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Victoria the pride of England's roses

(11) Victoria the pride of England's roses




As a fair one was lamenting,
The absent friend of Britain's Isle,
Up stepped a youth of learning,
And view'd her sorrow with a smile,
Said he, why weep for William ?
The crown no more he wears below,
Then proclaim the Queen Victoria,
The pride of England's Roses, O.

That dowger of honour,
Stepped forward in her rich attire,
The plumes that were upon her,
Both Kings and Princes would admire,
Oh ! William, she cried, William,
Now they have laid your body low,
I'll wander to high Germany,
From the pride of England's Roses, O.

The Royal Prince made answer,
Why wander to the German shore ?
Oh ! dwell amongst the roses,.
And quickly stir your golden store,
There's soldiers and bold sailors,
Of England, Ireland and Scotland too,
To protect the Queen Victoria,
The Pride of England's Roses, O.

Your father is a rover,
From England, she did reply,
The Kindom of Hanover,
He sways with royal dignity,
Your plans to gain Victoria,
May perhaps prove your overthrow,
So go unto your father,
Far away from England's Roses, O.

Oh ! lady, lovely lady,
If I should to my father go,
I'll leave this wish behind me,
May blessing on Victoria flow,
May England be united
And always drub the daring foe,
May her subjects be delighted,
With the Pride of England's Roses, O.



Down by yon chrystal fountain,
As I alone one morning strayed,
The Shamrock, Thistle, and the Roses,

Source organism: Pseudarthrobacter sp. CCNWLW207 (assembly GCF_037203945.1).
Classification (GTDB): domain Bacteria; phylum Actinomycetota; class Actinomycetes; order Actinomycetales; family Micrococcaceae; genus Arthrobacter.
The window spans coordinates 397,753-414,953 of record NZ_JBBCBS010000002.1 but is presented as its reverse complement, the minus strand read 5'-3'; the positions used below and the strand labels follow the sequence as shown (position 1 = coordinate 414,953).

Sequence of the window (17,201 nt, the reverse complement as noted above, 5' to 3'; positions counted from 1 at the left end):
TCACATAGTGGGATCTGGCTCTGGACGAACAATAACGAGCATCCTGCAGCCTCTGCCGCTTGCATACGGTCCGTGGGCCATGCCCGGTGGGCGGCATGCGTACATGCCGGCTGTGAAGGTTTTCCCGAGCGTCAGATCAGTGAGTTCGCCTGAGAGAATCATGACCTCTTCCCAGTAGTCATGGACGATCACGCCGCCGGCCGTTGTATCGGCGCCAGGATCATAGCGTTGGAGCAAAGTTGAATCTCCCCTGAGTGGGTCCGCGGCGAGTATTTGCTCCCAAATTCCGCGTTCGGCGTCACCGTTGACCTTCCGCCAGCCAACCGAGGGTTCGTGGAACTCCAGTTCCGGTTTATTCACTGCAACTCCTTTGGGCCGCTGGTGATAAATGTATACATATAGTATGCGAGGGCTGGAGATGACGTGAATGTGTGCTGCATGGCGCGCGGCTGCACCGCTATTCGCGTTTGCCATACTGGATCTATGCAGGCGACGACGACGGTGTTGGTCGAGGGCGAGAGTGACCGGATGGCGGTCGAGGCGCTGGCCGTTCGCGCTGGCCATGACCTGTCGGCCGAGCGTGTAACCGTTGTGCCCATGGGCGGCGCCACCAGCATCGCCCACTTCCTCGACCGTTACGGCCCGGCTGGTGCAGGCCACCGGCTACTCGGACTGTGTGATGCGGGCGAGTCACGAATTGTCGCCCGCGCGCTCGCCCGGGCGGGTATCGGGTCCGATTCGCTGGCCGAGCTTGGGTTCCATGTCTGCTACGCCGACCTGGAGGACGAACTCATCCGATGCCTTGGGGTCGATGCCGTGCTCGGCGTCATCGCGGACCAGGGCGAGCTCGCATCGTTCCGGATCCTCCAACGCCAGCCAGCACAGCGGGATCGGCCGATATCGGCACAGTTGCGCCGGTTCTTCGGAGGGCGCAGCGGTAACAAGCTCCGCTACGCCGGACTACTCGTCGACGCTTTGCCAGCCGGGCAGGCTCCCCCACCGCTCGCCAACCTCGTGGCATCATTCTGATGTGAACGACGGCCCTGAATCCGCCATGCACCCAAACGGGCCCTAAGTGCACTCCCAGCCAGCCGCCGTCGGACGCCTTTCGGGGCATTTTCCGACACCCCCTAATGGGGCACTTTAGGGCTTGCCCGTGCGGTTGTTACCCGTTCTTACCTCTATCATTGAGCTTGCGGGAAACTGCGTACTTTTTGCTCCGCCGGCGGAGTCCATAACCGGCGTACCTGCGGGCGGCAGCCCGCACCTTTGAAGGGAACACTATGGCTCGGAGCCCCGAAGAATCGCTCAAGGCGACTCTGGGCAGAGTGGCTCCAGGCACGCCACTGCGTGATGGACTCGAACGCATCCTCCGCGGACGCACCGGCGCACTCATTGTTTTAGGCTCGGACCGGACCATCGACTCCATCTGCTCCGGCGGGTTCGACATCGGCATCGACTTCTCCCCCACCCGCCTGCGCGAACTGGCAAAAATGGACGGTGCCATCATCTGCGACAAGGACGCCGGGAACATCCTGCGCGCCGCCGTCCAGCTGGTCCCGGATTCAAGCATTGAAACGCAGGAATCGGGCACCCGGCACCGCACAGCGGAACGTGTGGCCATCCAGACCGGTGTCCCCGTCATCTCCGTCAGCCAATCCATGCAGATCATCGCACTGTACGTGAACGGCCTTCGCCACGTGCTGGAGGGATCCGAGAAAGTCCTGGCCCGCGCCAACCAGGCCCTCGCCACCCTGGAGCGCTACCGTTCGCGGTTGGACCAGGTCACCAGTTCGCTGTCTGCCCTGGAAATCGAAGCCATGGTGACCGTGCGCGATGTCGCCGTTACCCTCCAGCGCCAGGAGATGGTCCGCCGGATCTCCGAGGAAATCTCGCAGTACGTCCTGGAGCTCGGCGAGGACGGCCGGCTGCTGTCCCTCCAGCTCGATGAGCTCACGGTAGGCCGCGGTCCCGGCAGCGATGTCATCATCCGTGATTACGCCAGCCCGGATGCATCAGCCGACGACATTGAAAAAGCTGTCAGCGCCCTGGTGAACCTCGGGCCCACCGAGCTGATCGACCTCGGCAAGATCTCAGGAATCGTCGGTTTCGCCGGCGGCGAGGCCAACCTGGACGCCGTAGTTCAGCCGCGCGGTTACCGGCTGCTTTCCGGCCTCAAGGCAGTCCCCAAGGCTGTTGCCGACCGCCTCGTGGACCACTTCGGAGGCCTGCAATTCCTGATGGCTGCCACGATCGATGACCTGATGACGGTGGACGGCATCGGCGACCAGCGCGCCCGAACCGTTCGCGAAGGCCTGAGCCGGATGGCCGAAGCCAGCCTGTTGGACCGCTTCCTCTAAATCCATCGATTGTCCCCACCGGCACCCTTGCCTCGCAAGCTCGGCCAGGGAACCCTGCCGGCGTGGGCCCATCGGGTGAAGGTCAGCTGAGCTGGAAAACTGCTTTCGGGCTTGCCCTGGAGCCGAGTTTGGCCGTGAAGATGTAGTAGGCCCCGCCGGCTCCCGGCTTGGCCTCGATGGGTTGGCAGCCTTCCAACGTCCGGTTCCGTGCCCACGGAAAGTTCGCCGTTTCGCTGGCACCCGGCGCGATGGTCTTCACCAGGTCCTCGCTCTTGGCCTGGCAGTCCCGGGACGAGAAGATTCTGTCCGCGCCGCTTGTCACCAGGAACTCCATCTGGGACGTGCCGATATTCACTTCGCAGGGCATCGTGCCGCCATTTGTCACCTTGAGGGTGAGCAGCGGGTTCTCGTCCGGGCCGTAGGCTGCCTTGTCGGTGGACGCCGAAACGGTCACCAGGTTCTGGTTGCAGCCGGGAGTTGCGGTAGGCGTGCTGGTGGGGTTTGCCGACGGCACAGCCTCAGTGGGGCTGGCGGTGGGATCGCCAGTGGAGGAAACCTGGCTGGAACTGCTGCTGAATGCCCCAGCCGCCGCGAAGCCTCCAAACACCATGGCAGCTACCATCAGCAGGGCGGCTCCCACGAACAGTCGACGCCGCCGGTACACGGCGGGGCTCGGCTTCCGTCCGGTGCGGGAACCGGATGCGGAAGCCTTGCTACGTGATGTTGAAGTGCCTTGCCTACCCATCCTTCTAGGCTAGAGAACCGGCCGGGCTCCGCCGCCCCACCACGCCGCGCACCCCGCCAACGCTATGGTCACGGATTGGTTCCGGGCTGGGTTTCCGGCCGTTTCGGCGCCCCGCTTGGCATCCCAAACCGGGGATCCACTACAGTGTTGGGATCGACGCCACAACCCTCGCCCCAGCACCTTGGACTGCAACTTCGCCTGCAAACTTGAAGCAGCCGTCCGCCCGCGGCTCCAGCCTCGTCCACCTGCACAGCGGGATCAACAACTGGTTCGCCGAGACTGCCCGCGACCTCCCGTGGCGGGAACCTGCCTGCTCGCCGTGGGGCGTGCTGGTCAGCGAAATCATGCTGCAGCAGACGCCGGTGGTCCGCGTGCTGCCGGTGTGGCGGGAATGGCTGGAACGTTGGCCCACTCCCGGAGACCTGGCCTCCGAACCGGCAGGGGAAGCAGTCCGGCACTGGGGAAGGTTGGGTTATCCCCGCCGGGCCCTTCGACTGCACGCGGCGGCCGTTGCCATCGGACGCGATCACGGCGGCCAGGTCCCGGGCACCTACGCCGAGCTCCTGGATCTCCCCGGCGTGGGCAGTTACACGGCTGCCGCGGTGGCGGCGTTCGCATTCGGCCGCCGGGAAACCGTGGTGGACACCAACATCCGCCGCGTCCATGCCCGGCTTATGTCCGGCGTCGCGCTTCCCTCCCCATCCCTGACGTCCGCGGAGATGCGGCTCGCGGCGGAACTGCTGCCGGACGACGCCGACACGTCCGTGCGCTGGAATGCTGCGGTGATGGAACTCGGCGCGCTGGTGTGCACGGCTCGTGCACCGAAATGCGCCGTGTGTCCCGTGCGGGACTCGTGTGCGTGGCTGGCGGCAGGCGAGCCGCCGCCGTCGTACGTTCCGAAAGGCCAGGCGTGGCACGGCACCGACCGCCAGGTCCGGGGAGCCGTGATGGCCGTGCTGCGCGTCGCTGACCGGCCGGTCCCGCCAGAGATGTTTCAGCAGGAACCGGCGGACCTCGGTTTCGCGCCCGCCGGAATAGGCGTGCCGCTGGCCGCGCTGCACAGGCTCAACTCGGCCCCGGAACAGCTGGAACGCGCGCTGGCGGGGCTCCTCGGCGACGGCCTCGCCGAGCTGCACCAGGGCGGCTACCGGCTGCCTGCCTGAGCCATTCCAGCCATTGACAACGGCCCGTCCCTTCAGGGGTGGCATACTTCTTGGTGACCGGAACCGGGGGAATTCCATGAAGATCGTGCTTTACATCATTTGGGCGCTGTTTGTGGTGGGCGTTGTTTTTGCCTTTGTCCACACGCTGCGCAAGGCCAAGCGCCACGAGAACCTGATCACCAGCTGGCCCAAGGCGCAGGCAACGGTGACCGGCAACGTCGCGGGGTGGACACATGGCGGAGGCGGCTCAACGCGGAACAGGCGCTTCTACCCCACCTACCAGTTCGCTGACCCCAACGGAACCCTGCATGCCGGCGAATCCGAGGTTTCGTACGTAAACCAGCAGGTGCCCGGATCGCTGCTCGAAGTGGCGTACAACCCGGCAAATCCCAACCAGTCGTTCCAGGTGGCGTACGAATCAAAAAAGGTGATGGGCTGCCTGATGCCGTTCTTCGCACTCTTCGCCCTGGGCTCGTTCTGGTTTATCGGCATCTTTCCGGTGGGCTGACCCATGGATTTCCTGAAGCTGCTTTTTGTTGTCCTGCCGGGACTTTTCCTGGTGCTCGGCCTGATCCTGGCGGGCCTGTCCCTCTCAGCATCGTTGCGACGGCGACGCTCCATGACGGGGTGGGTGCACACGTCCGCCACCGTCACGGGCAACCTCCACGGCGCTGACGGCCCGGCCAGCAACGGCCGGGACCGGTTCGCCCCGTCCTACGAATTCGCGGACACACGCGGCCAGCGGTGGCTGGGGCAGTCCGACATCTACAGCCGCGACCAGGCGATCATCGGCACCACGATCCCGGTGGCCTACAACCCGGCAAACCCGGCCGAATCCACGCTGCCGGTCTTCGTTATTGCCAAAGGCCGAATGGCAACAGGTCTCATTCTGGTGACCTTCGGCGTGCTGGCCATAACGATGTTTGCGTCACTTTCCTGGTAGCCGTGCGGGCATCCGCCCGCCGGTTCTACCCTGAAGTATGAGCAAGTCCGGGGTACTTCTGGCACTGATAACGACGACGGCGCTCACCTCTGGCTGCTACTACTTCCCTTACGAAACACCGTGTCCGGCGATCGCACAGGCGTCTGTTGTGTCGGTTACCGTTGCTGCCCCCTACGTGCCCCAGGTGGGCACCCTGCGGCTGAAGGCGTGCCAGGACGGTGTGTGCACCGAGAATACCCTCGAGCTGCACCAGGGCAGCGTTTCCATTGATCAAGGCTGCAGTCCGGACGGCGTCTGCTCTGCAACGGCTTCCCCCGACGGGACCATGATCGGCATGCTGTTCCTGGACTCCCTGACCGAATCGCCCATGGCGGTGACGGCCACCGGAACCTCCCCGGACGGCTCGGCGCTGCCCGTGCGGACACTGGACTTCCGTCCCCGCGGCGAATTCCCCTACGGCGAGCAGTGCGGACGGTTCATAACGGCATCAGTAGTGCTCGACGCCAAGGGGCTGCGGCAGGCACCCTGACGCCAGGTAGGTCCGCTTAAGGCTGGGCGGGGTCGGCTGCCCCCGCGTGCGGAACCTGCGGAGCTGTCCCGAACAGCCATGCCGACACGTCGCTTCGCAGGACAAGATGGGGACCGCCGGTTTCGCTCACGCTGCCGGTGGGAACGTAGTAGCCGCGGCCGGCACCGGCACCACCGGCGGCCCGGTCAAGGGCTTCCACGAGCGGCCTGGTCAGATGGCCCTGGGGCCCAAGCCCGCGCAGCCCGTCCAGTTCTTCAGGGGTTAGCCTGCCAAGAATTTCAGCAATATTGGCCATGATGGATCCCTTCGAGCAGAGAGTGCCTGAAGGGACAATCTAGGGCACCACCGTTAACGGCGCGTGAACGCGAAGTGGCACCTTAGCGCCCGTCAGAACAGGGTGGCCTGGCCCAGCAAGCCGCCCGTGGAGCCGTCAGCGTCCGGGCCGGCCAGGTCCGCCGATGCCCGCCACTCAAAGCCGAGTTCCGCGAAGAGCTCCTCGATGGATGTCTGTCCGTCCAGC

Unto each other they did say,
Oh ! alterations must take place,
For Britons seem in grief and woe,
Such times were never seen before,
In the happy land called England, O.

In former days our fathers said,
The times quite different were from now,
The taxes were not half so high,
And a poor man kept a pig and cow;
His family were both neat and clean,
And cheerfully to the church they go,
Distress by few was seldom seen,
In the happy land called England, O.

When Queen Elizabeth ruled this land,
She passed a law to feed the poor,
And people no occasion had'
To beg their bread from door to door ;
Employment every one could find,
And cheerfully to his labour go,
But now they have passed a Poor Law Bill,
To starve the poor of England, O.

That time there no policemen were,
By day, or night the streets to prowl;
The Station Houses were not built,
And men in liquor then went home;
But now the laws are altered much,
If peaceable you do not go,
A broken head you may expect,
So much for altered England; O.

The farmer's wife she used to ride,
Upon a horse with panniers seen,
She wore a linsey woollsey gown,
And her children were both neat and clean.
But with silk gowns, parasols and veils,
Scented with musk, O now they go,
And a fine blood horse, for to ride on,
What a change for bonny England, O.

Come Britons cheer your spirits up,
And let us hope these times will mend,
We are well aware it is almost time,
Oppression should be at an end.
When men were for their labour paid,
And rents and taxes both were low,
That was the time to live and love,
In the bonny land called England, O.

George Walker, Jun., Printer, Sadler-Street, Durham.

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